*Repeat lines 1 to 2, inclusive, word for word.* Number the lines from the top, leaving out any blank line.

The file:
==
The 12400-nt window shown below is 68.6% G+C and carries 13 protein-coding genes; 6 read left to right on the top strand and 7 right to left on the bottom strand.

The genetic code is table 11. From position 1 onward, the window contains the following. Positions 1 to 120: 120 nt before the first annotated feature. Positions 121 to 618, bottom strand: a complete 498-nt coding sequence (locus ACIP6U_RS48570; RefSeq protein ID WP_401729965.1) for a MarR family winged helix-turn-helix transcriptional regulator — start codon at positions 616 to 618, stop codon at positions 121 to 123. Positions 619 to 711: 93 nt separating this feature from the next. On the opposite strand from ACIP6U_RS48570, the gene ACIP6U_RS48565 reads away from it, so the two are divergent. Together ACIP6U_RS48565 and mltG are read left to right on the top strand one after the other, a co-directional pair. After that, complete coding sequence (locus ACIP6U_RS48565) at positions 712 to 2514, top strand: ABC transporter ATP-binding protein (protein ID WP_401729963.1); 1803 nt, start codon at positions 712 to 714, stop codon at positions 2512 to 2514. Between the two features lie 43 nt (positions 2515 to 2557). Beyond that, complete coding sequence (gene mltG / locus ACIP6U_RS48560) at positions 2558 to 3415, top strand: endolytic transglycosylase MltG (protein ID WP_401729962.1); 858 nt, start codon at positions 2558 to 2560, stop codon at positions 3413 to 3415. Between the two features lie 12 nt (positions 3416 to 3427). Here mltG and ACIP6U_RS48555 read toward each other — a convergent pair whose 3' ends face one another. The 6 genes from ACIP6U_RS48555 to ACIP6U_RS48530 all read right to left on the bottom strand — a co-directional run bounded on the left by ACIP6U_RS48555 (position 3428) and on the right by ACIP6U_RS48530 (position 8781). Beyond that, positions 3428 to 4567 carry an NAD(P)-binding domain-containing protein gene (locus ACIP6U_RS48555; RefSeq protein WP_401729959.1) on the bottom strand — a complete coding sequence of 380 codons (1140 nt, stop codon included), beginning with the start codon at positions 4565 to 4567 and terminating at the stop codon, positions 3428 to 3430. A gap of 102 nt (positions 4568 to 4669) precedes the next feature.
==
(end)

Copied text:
The 12400-nt window shown below is 68.6% G+C and carries 13 protein-coding genes; 6 read left to right on the top strand and 7 right to left on the bottom strand.

The genetic code is table 11. From position 1 onward, the window contains the following. Positions 1 to 120: 120 nt before the first annotated feature. Positions 121 to 618, bottom strand: a complete 498-nt coding sequence (locus ACIP6U_RS48570; RefSeq protein ID WP_401729965.1) for a MarR family winged helix-turn-helix transcriptional regulator — start codon at positions 616 to 618, stop codon at positions 121 to 123. Positions 619 to 711: 93 nt separating this feature from the next. On the opposite strand from ACIP6U_RS48570, the gene ACIP6U_RS48565 reads away from it, so the two are divergent. Together ACIP6U_RS48565 and mltG are read left to right on the top strand one after the other, a co-directional pair. After that, complete coding sequence (locus ACIP6U_RS48565) at positions 712 to 2514, top strand: ABC transporter ATP-binding protein (protein ID WP_401729963.1); 1803 nt, start codon at positions 712 to 714, stop codon at positions 2512 to 2514. Between the two features lie 43 nt (positions 2515 to 2557). Beyond that, complete coding sequence (gene mltG / locus ACIP6U_RS48560) at positions 2558 to 3415, top strand: endolytic transglycosylase MltG (protein ID WP_401729962.1); 858 nt, start codon at positions 2558 to 2560, stop codon at positions 3413 to 3415. Between the two features lie 12 nt (positions 3416 to 3427). Here mltG and ACIP6U_RS48555 read toward each other — a convergent pair whose 3' ends face one another. The 6 genes from ACIP6U_RS48555 to ACIP6U_RS48530 all read right to left on the bottom strand — a co-directional run bounded on the left by ACIP6U_RS48555 (position 3428) and on the right by ACIP6U_RS48530 (position 8781). Beyond that, positions 3428 to 4567 carry an NAD(P)-binding domain-containing protein gene (locus ACIP6U_RS48555; RefSeq protein WP_401729959.1) on the bottom strand — a complete coding sequence of 380 codons (1140 nt, stop codon included), beginning with the start codon at positions 4565 to 4567 and terminating at the stop codon, positions 3428 to 3430. A gap of 102 nt (positions 4568 to 4669) precedes the next feature.